Please turn off the lights when exiting the room

Please turn off the lights when exiting the room

Nudging toward sustainability: Research from the University of Waterloo shows the power of an individual’s behaviour in making sustainable change

A photo of a parking lot with solar panels. An office building is in the background.

Living in society means we are under the influence of others. This power can impact our behaviors and actions, which can result in both positive and negative results. For Mohamed Yousuf, the power of influence formed an integral part of his graduate studies research.  

A recent Master of Environmental Studies in Sustainability Management graduate, Yousuf used his thesis to bridge quantitative methods of carbon emissions reporting with qualitative methods of social influence frameworks. His goal was to identify effective strategies to reduce workplace energy consumption through minor adjustments in employees’ work routine. His living laboratory was evolv1, a net-positive energy, zero-carbon building in the University of Waterloo’s David Johnston Research and Technology Park. evolv1 is an example of high-performance green infrastructure and the perfect location to examine the energy behaviors of occupants within a sustainable building.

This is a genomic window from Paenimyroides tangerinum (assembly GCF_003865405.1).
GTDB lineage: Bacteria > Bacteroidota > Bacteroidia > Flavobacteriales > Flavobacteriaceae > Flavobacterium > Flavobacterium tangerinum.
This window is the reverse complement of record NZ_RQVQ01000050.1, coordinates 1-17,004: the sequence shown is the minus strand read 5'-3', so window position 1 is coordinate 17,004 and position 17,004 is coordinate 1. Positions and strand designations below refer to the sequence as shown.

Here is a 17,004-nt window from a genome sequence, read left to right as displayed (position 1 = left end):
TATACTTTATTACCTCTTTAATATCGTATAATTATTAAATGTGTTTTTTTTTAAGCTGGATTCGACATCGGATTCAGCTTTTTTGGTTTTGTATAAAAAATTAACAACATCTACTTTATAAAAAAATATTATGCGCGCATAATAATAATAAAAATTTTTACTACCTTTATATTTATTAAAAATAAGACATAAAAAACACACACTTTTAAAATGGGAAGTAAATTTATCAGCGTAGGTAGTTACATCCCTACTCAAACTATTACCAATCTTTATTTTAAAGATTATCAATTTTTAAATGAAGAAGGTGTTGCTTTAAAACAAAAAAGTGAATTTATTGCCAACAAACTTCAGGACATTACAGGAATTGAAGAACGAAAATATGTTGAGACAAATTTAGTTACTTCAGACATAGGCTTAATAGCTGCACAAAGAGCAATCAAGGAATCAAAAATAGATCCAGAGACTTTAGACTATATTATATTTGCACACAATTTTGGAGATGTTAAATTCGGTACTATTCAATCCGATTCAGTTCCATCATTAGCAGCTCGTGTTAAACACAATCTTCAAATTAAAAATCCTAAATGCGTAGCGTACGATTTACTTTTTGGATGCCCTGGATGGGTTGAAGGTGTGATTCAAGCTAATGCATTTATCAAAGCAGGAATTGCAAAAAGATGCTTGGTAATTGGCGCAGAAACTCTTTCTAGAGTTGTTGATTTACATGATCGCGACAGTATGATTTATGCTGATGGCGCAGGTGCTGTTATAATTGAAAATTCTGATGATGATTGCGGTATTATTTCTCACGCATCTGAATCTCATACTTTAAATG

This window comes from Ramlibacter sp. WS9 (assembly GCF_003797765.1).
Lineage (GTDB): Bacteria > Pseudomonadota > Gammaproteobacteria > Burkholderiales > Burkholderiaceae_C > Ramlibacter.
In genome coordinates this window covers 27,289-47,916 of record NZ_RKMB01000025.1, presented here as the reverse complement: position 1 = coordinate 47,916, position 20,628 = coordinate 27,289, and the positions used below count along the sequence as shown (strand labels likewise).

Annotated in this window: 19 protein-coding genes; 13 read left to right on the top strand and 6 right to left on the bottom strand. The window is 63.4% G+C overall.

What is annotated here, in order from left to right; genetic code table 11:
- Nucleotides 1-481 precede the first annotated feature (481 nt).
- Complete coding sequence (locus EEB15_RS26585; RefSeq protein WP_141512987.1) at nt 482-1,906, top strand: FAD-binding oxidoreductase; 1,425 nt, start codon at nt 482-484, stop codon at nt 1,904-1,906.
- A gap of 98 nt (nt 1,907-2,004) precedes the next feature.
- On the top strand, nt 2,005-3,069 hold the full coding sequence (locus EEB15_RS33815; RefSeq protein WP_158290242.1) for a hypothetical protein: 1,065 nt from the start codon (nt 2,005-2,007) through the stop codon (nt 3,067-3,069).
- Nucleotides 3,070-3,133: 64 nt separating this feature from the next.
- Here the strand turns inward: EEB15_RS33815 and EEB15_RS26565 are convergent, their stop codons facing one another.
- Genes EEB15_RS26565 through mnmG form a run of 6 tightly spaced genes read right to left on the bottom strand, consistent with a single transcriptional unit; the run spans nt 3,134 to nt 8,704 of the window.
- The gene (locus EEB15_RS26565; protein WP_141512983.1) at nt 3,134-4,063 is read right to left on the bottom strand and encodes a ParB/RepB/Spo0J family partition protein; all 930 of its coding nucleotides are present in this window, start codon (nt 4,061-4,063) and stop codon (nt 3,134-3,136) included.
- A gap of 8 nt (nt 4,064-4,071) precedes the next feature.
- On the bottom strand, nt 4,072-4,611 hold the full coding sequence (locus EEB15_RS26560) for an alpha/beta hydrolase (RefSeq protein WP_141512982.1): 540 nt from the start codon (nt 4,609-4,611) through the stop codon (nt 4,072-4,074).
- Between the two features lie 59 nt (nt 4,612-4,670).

To influence evolv1 employees, Yousuf used a tool known as nudging — the use of gentle, unobtrusive prompts to educate and modify unwelcome activities. “We are constantly shown nudges in our everyday lives, from calendar reminders to loyalty programs. When these encouragements minimize environmental impact, they are referred to as a green nudge,” Yousuf says. “Green nudges have been proven to be informative and influential and result in reductions in energy, water, and fuel.”  

Read more about Yousuf’s research and results on Waterloo News